The Research Experiences for Undergraduates (REU) program supports active research participation by undergraduate students in any of the areas of research funded by the National Science Foundation. REU projects involve students in meaningful ways in ongoing research programs or in research projects specifically designed for the REU program.
This solicitation features two mechanisms for support of student research: (1) REU Sites are based on independent proposals to initiate and conduct projects that engage a number of students in research. REU Sites may be based in a single discipline or academic department, or on interdisciplinary or multi-department research opportunities with a coherent intellectual theme. Proposals with an international dimension are welcome. A partnership with the Department of Defense supports REU Sites in DoD-relevant research areas. (2) REU Supplements may be requested for ongoing NSF-funded research projects or may be included as a component of proposals for new or renewal NSF grants or cooperative agreements.
Undergraduate student participants in either Sites or Supplements must be citizens or permanent residents of the United States or its possessions.
Students may not apply directly to NSF to participate in REU activities. Students apply directly to REU Sites and should consult the directory of NSF-wide active REU Sites on the Web. For chemistry specific sites, please visit REU Sites: Chemistry.
To see the geographical distribution of active site, see the map of REU sites nationwide.
Frequently Asked Questions
What is REU?
REU is an NSF-funded program where diverse colleges and universities host visiting students (usually 8-10 students) to conduct research during the summer. This program was created to provide meaningful research opportunities to students who wouldn't otherwise have them.
Where is REU?
There are over 600 REU sites, spanning 16 different general research areas, across the United States and a few that are in foreign countries.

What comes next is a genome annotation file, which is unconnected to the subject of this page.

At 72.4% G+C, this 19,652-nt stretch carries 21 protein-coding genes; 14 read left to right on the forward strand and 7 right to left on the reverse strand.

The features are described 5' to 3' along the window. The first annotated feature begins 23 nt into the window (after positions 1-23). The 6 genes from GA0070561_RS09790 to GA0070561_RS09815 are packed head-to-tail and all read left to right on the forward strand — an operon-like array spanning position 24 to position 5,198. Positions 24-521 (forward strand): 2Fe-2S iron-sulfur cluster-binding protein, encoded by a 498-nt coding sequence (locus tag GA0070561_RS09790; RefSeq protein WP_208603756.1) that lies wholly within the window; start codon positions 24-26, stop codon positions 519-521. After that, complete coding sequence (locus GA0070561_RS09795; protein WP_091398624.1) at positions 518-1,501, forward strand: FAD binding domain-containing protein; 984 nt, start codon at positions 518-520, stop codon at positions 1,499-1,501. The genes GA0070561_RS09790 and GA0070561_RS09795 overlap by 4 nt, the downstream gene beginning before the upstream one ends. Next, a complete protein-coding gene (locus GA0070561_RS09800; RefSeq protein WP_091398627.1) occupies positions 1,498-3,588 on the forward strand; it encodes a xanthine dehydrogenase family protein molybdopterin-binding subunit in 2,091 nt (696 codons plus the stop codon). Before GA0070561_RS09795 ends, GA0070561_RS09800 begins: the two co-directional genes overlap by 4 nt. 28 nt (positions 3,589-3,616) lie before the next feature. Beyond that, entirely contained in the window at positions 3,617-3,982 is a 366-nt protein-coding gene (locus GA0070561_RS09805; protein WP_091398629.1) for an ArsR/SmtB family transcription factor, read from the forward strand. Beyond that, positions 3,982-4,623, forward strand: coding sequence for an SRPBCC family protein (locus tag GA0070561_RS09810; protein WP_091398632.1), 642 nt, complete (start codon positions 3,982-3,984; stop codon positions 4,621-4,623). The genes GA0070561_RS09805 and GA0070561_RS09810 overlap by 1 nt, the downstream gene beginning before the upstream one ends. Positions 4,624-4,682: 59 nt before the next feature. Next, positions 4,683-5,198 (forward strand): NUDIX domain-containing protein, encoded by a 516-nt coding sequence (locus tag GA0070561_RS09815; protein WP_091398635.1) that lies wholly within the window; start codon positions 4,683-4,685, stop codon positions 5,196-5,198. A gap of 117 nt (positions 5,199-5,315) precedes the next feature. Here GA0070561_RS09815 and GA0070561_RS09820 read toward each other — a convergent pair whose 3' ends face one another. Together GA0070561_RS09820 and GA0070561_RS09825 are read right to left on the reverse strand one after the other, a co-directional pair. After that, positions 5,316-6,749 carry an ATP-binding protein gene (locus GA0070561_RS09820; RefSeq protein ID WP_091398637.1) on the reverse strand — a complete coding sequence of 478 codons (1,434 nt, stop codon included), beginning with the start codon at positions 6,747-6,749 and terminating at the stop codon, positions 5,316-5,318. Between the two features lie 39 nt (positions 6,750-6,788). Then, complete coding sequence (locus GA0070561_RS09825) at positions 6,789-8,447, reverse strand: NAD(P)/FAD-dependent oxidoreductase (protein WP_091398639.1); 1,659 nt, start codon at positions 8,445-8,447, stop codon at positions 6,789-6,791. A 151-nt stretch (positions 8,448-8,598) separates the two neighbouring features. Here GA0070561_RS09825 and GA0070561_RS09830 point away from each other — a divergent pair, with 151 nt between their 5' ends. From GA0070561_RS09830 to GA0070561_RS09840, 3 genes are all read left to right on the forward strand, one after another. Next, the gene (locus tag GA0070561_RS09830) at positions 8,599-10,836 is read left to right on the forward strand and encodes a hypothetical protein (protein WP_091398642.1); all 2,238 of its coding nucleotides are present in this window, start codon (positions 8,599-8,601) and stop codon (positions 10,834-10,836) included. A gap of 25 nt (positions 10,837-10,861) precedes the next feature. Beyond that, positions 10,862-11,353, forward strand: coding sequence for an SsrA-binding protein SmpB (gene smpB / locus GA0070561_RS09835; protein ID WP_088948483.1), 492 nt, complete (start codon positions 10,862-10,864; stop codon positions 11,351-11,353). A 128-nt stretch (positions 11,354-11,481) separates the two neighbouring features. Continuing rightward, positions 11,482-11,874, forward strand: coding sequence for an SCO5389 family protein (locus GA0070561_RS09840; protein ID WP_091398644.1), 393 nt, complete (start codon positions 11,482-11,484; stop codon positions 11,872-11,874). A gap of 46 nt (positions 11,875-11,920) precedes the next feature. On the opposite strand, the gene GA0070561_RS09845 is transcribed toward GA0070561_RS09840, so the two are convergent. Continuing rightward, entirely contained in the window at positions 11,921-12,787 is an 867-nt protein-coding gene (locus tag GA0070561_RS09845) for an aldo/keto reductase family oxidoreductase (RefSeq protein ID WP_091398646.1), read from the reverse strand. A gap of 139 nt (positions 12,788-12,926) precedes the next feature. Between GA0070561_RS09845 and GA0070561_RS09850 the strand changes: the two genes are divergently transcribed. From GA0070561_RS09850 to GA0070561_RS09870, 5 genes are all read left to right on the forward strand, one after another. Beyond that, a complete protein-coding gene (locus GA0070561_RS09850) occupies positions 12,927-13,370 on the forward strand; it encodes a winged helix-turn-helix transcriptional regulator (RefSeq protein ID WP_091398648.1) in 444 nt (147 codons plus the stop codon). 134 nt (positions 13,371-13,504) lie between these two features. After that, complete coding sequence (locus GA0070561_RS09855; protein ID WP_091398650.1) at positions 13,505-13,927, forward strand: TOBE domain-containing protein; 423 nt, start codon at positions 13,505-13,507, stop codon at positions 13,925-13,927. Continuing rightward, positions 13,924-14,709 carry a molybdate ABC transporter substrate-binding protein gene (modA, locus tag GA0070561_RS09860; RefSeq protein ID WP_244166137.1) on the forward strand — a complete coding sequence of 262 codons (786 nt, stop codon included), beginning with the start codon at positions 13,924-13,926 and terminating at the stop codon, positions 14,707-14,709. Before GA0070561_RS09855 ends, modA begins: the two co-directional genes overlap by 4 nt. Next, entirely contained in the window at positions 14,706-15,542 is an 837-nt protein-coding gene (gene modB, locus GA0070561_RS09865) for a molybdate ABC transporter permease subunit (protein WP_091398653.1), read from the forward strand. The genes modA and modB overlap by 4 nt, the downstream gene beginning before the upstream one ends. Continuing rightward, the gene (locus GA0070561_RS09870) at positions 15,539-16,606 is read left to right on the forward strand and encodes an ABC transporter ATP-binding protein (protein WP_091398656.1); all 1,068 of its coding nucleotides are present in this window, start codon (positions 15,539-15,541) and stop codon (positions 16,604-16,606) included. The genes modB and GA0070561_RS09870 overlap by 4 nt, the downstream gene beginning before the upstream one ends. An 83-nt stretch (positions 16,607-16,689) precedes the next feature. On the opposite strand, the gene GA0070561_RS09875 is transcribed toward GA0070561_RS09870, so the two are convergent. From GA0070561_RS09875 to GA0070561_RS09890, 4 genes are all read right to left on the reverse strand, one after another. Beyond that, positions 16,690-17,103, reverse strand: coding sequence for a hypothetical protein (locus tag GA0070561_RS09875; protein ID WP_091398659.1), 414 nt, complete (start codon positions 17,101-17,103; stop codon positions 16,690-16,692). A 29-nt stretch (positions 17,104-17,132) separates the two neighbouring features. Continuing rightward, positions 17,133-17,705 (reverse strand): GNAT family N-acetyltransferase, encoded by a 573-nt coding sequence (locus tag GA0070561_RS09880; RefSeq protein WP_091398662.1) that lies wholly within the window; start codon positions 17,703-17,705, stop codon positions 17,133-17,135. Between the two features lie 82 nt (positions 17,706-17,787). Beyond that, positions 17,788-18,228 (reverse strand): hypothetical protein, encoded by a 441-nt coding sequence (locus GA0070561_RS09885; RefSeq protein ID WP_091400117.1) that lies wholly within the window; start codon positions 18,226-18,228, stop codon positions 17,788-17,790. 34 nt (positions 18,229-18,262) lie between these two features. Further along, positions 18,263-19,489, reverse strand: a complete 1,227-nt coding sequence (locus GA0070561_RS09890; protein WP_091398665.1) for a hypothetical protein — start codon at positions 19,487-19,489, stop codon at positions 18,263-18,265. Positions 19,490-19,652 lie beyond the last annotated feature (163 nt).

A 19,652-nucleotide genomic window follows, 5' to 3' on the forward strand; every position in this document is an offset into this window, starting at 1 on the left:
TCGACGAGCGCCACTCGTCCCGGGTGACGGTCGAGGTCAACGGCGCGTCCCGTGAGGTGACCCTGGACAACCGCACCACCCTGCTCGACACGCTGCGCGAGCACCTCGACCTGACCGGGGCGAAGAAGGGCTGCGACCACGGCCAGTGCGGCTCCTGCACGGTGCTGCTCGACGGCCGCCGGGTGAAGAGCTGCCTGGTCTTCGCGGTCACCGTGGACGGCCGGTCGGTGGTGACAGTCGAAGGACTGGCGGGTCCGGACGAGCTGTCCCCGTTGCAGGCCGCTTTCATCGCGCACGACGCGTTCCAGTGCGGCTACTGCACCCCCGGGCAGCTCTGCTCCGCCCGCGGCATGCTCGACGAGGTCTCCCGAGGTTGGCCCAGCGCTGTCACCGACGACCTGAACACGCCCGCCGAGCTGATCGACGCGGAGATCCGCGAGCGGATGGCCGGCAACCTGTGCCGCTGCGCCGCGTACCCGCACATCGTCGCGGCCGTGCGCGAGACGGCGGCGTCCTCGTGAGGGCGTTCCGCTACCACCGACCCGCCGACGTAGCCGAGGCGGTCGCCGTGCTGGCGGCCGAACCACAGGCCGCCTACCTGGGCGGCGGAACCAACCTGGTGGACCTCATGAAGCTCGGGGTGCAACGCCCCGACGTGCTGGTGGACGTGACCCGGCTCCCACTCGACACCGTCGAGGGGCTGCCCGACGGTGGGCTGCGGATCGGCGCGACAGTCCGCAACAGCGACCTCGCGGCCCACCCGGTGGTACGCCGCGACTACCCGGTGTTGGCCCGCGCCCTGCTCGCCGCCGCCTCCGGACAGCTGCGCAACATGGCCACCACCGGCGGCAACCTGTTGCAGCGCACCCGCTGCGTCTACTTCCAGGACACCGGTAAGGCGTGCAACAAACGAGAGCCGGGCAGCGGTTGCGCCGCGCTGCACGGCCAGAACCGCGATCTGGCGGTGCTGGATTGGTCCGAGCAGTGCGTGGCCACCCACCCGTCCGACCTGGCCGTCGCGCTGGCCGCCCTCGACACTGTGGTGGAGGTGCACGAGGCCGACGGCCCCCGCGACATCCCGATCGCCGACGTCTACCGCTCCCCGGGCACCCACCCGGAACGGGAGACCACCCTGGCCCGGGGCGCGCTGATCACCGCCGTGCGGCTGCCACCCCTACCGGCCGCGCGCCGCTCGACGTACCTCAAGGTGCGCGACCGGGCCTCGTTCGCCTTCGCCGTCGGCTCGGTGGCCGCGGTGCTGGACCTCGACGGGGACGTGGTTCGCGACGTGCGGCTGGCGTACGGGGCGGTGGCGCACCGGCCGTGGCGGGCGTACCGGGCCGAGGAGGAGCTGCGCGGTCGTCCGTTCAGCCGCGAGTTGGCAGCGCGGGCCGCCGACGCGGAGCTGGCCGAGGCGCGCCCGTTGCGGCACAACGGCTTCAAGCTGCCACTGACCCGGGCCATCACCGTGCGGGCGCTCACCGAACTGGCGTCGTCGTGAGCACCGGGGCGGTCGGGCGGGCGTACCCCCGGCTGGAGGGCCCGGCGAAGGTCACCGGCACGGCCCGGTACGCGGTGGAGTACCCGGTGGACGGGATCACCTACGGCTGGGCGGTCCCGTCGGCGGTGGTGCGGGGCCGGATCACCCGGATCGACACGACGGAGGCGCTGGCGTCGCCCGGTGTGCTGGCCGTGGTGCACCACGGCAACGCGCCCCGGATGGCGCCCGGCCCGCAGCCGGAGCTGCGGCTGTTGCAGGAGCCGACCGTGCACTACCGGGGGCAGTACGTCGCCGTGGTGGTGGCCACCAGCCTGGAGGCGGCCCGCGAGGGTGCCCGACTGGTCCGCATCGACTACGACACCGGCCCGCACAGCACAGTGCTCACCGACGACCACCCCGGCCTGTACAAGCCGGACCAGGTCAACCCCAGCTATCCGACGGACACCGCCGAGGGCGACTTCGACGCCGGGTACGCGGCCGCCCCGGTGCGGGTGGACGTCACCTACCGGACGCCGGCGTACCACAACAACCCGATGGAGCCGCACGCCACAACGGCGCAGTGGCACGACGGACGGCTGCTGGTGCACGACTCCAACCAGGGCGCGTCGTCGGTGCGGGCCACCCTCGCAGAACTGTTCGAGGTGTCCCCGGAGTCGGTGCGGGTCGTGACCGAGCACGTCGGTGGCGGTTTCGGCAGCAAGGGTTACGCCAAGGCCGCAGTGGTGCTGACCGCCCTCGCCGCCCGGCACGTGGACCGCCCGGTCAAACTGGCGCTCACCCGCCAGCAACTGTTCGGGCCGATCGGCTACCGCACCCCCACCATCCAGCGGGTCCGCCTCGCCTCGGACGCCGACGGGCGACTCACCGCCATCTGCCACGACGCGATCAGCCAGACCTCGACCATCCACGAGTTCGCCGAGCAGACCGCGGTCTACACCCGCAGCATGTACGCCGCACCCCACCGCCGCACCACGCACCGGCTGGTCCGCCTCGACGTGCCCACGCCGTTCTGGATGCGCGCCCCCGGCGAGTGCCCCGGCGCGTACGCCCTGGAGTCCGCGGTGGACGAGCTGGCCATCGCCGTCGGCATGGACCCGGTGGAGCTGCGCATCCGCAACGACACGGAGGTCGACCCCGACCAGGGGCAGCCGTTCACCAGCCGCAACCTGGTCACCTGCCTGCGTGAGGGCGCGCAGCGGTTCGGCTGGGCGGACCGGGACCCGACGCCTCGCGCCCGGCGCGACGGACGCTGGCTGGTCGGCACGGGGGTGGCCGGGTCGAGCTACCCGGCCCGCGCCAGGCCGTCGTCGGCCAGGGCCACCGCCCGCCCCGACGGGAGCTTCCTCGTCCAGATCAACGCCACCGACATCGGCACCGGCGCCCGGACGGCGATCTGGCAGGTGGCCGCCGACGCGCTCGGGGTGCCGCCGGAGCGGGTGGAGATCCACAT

How long is the program?
Usually 10 weeks, but can be adjusted in some cases to accommodate the semester/quarter system, e.g. if your home school is on semesters and the REU site is on quarters, or vice versa.
Do the REU summer researchers get paid?
Yes! If you are accepted to a program, you will receive travel reimbursement and a stipend for the summer. In most cases, housing will be provided in dormitories or comparable facilities on or near campus.
What areas of research are available?
Diverse areas including: Astronomical Sciences, Atmospheric and Geospace Sciences, Biological Sciences, Chemistry, Computer and Information Science and Engineering, Cyberinfrastructure, Department of Defense (DoD), Earth Sciences, Education and Human Resources, Engineering, Ethics and Values Studies, International Science and Engineering, Materials Research, Mathematical Sciences, Ocean Sciences, Physics, Polar Programs, Social, Behavioral, and Economic Sciences.
More information can be found on the NSF website:
Do I need experience in the area of research?
You do not need previous research experience, but it is best if you have already taken classes in the area of research you are interested in, e.g. a chemistry or biochemistry major will be best matched in a chemistry program or one that is closely related, perhaps materials or some of the programs in biological sciences.
What type of research will I be doing once I am accepted to a site?